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Rivera v. Berryhill

United States District Court, E.D. California

February 27, 2018

NANCY A. BERRYHILL, Acting Commissioner of Social Security, [1] Defendant.




         Plaintiff, Katherine Rivera (“Plaintiff”), seeks judicial review of the final decision of the Commissioner of Social Security (“Commissioner” or “Defendant”) denying her application for Disability Insurance Benefits (“DIB”) pursuant to Title II of the Social Security Act. The matter is currently before the Court on the parties' briefs (Docs.15 and 16) which were submitted without oral argument to the Honorable Gary S. Austin, United States Magistrate Judge.[2] After reviewing the administrative record, the Court finds the decision is supported by substantial evidence. Accordingly, the Court denies Plaintiff's appeal.


         A. Background

         Plaintiff worked as a home care provider full-time and decreased her hours to part-time (three to four hours per week) due to health concerns. She previously applied for DIB and supplemental security income pursuant to Titles II and XVI of the Social Security Act in 2002 and 2010, and each was denied at the hearing level. AR 18; 79-86; 89-98. She most recently applied for DIB on December 4, 2012, alleging disability beginning August 31, 2012, due to fibromayalgia, lupus, degenerative disc disease, high blood pressure, osteoarthritis, and rheumatoid arthritis. AR 18; 213-220; 237. The parties agree that Plaintiff properly exhausted her administrative remedies and that the Appeals Council denied Plaintiff's appeal. (Doc. 11, pgs. 3-4 and Doc. 16, pg. 2). Therefore, this appeal is a review of Administrative Law Judge Sharon Madson's (“ALJ”) decision issued on July 24, 2015, which is considered the Commissioner's final order. See, 42 U.S.C. §§ 405(g), 1383(c)(3). AR 18-26. Plaintiff is challenging this decision on the basis that the ALJ did not properly assess her mental health impairments.

         B. Summary of the Medical Record[3]

         In August and November 2012, Plaintiff reported being depressed to her primary care physician. AR 374; 378. In March and May 2013, she presented at Adventist Health Central Valley Network (Adventist) complaining of anxiety and “stress depression.” Plaintiff was advised to follow-up with mental health services. AR 370-371; 412; 413 (duplicates at 467-468).

         On September 4, 2013, state agency physician Dr. A. Garcia, M.D., assessed Plaintiff's disability application at the initial level and found Plaintiff was not disabled. AR 104. On January 3, 2014, Dr. Mark Berkowitz, Psy.D., a state agency psychologist, reviewed the medical record in connection with Plaintiff's reconsideration application. AR 105-116. Dr. Berkowitz noted that Plaintiff had not previously alleged a mental impairment. Moreover, in her application for reconsideration, she alleged a worsening of physical conditions, but no additional mental impairments. Dr. Berkowitz performed a psychiatric review technique assessment and concluded that Plaintiff did not have a medically determinable impairment. AR 112.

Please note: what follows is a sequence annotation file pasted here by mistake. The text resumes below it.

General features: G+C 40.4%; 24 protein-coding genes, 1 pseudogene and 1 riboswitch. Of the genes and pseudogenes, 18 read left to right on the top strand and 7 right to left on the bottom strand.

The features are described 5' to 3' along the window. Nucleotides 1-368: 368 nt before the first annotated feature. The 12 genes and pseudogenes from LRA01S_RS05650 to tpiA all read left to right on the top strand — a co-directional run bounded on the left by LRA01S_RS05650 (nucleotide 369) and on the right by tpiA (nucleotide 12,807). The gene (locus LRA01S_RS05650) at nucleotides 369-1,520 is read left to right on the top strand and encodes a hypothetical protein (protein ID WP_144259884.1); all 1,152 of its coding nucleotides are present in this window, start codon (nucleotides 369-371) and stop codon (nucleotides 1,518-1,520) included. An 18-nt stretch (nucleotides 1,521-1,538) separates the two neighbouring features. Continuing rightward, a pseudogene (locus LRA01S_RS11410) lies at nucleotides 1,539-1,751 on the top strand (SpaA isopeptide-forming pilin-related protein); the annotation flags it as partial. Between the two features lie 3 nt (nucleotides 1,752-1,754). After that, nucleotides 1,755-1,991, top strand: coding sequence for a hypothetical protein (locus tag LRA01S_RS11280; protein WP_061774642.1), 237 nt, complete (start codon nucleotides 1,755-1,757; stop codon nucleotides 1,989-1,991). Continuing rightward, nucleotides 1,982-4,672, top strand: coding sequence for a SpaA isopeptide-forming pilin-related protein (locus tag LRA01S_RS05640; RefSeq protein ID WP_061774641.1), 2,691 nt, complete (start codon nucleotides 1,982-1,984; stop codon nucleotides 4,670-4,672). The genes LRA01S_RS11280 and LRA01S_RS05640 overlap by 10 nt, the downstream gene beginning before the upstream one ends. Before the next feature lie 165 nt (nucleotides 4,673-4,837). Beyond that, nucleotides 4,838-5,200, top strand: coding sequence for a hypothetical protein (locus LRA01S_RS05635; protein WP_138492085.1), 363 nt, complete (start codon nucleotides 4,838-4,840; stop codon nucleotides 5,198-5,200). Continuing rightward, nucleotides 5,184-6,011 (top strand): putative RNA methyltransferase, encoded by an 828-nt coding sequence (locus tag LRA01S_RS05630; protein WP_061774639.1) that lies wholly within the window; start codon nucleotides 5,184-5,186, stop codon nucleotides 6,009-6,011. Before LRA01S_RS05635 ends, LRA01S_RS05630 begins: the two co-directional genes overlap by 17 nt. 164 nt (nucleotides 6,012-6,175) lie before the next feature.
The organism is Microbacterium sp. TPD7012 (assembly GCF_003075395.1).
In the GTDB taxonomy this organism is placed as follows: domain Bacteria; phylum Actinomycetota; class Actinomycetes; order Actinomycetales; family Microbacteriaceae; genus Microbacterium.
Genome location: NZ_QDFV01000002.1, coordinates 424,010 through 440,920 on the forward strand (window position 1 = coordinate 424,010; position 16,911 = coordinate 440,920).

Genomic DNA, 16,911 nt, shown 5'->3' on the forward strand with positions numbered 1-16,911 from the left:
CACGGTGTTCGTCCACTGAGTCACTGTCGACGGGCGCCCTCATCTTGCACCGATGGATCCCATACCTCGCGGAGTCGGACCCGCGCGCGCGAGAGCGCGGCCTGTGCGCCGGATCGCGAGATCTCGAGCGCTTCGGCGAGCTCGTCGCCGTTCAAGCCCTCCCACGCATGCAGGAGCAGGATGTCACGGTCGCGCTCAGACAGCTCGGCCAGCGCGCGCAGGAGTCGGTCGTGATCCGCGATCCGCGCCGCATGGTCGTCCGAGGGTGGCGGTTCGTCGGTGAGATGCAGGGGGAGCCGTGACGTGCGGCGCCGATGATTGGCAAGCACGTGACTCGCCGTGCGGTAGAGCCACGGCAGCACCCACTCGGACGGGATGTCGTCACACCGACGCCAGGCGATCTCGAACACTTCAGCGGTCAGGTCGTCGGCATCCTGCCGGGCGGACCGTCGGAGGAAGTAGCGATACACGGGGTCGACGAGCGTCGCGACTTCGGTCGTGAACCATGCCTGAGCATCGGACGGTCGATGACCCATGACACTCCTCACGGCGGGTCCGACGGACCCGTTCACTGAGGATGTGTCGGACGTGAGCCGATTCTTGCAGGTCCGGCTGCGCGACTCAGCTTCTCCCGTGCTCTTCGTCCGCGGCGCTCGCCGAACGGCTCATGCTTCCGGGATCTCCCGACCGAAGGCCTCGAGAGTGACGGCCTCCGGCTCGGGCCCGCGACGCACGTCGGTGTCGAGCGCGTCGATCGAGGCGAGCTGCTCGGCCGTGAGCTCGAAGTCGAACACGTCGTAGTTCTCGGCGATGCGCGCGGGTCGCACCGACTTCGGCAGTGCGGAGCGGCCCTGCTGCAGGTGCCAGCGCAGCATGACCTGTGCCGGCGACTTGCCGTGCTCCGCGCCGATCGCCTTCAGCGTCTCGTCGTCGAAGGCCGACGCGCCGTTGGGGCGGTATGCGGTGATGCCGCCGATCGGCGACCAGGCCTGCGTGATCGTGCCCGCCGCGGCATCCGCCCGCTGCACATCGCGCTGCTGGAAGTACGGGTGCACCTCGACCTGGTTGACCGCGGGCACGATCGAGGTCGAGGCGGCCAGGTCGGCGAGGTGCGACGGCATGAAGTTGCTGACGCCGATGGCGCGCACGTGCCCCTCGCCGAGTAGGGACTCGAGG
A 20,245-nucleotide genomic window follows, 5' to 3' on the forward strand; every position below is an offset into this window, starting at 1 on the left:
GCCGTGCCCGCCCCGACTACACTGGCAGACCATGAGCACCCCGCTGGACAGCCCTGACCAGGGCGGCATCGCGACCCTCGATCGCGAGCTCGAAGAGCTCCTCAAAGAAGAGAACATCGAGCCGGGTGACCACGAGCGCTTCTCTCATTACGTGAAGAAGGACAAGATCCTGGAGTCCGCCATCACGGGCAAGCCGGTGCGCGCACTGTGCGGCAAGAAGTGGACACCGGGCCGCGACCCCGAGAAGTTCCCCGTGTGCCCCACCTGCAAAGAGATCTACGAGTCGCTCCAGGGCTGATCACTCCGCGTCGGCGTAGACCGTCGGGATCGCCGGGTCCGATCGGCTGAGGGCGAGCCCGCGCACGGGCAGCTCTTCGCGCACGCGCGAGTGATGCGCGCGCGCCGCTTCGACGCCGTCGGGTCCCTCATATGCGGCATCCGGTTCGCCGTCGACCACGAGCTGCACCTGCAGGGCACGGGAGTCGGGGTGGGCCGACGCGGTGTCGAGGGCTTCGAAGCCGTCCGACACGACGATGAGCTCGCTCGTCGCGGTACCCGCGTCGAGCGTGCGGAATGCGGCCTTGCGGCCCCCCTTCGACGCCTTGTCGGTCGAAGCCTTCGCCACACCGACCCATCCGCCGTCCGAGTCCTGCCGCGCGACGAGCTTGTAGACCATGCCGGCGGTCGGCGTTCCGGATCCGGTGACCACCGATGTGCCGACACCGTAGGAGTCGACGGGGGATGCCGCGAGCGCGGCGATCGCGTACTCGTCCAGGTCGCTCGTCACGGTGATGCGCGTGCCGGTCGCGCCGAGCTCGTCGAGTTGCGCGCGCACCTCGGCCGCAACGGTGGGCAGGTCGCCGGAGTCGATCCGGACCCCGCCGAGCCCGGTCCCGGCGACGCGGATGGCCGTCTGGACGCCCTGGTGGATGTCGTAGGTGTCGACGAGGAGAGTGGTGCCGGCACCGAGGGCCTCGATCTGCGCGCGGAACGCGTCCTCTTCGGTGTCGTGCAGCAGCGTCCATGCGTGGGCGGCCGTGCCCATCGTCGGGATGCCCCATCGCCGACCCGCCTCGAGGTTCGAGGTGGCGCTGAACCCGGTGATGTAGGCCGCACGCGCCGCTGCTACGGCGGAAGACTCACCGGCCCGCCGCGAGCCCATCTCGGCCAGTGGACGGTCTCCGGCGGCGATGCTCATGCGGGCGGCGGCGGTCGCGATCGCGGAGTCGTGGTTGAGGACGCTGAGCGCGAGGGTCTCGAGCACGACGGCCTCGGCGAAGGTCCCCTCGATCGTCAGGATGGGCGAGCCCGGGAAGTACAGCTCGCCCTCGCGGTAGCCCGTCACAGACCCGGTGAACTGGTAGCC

In September and December 2014, Plaintiff was diagnosed with minimal and mild depression. AR 15 580; 583. In February 2015, she saw physician's assistant Nora Martin, PA-C, at Family Healthcare for toe pain and a related toe nail infection. AR 576. At this visit, Ms. Martin noted there was a “concern” for depression based on a screening questionnaire Plaintiff completed, and Plaintiff agreed to a behavorial health evaluation. AR 576. On psychiatric examination, Ms. Martin described Plaintiff as “alert [and] oriented, [with] cognitive function intact; cooperative with [the] exam; good eye contact; judgment and insight good; mood/affect full range; no auditory or visual hallucinations; speech clear; thought content without suicidal or homicidal ideation [or] delusions; [and] thought process logical, [and] goal directed” AR 578. Ms. Martin noted that Plaintiff reported a history of depression/depressed mood and diagnosed a depressive disorder not elsewhere classified. AR 578.